As Atlantis resort on Paradise Island closed its casino and reduced operations due to lower occupancy as a result of COVID-19, laying off a number of workers and asking others to take paid vacation leave, some workers found themselves plunged into uncertainty.
Stephanie St. Fleur, an employee at the resort for more than 20 years, said the situation will be challenging but she considers her health to be most important.
“I have a three-month-old come next week Wednesday, so I actually was supposed to be returning back to work actually a week ago,” St. Fleur told The Nassau Guardian yesterday.
“[But] on finding out about the coronavirus, I’d asked my boss to put me on vacation because I fit in the vulnerable category plus I have my parents who are both over the age of 60, and during my pregnancy I’m still taking medication for hypertension so I’m definitely one of those vulnerable who are high-risk.
“I didn’t want to risk going to work not knowing if any of my peers or any of my colleagues have been in contact with anyone who probably was visiting our shores and might have had the virus.
“So it’s going to be rough, but for me personally prevention is better than cure. I know financially it’s going to be a burden.”
Nedra Adderley, an employee of 12 years, said she’s concerned that if the closure lasts more than two weeks, she might not be able to support her family.
“Although the government is trying to put measures in place, it’s still a process [and] a large number of persons are affected by this,” Adderley said.
“So what do we do in the meantime?
“[Utility companies] are not waving electricity or water bills until this pandemic is over, we are still left to pay these as well as rent/mortgages, so what do we do until then?
“Kids are home; we all have to eat; cars have wear and tear, how do we fix them?”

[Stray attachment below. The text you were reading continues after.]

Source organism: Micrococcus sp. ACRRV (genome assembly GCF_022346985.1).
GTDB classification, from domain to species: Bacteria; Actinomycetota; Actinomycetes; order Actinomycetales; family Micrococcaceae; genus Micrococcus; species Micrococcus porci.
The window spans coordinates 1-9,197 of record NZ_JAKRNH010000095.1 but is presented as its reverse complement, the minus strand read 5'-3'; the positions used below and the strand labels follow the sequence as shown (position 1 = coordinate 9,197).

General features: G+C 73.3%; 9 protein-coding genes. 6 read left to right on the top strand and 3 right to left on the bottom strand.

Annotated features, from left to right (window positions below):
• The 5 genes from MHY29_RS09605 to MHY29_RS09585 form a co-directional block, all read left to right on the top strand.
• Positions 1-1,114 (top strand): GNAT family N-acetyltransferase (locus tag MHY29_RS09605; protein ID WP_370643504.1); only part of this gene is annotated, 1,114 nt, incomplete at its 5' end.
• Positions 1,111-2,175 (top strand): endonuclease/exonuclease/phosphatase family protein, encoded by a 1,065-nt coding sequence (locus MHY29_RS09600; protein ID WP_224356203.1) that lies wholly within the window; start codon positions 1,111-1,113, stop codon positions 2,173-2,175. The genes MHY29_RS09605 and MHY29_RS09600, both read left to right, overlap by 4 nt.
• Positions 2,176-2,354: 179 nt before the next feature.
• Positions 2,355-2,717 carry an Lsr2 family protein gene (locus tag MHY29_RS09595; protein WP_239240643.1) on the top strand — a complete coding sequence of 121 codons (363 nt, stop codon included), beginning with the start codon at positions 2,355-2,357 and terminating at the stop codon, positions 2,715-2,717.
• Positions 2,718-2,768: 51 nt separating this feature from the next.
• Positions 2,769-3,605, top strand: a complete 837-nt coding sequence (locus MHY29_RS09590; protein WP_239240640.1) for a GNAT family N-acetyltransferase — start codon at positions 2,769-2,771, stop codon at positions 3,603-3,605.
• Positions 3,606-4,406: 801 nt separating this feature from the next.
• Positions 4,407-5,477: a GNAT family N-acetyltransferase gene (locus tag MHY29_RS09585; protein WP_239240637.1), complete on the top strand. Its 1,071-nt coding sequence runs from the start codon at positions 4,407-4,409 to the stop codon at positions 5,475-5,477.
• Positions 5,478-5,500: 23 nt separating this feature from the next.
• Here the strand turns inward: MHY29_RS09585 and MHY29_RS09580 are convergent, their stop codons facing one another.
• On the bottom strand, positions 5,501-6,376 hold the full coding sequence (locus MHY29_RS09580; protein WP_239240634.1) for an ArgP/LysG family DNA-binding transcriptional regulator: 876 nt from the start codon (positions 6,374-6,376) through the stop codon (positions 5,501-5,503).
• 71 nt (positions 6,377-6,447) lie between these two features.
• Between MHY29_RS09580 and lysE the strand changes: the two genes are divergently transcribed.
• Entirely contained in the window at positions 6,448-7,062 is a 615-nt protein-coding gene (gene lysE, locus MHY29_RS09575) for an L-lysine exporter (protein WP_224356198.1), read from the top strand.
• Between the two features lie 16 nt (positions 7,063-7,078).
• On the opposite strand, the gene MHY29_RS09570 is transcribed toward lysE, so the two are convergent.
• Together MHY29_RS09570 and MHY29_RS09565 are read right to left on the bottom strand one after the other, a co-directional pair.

Adderley said it was unclear whether staff who worked on Friday, before the layoffs were announced on Saturday, would still be paid for that day.
St. Fleur also said she feels there are some unanswered questions about what will happen in the long run.
“My question is [what happens] after the temporary lay off? I have questions about that,” St. Fleur said.
“One of my questions too is how secure would our job be after this temporary lay off.”
She also wondered what would happen if employees who are asked to take vacation now would be allowed to take “an actual vacation” later on.
“There’s a lot of unanswered questions,” St. Fleur said, “but it’s better to be safe than sorry”.
The Nassau Guardian understands that while some workers have not received National Insurance Board (NIB) letters as yet, Atlantis officials are set to have a meeting today where such concerns are expected to be addressed.
In a letter signed by Bahamas Hotel Catering and Allied Workers Union (BHCAWU) President Darrin Woods, union members were advised that the union is working with the government and the hotel to “come up with the appropriate relief for the workers in the shortest possible time and we will do our best to avoid any lapse in benefits”.
Woods told The Guardian that in his over 25 years of working in the hotel industry, he has never witnessed anything that had such a widespread impact as COVID-19 is having.
“I’ve been in the industry since 1990, even during the Gulf War, it didn’t hit every single industry or business as it is going to affect every single business,” he said.
“But we know anything that affects the tourism industry has a trickle-down effect. There are some industries that are closely connected but this one is even far-reaching. Even the churches are going to be affected. But the thing about it is, it’s worldwide. That’s what is making it so unprecedented.”
St. Fleur added: “[I’m] praying this doesn’t last more than 30 days. The hotel staff are the ones who support the inner city, local clothing stores, beauty and barber, mom and papa, so if it cripples us financially this will flow in the north and south of New Providence.”
Minister of Finance Peter Turnquest last week said the Minnis administration will direct millions of dollars towards healthcare, social relief and other benefits for those directly impacted by the COVID-19 outbreak.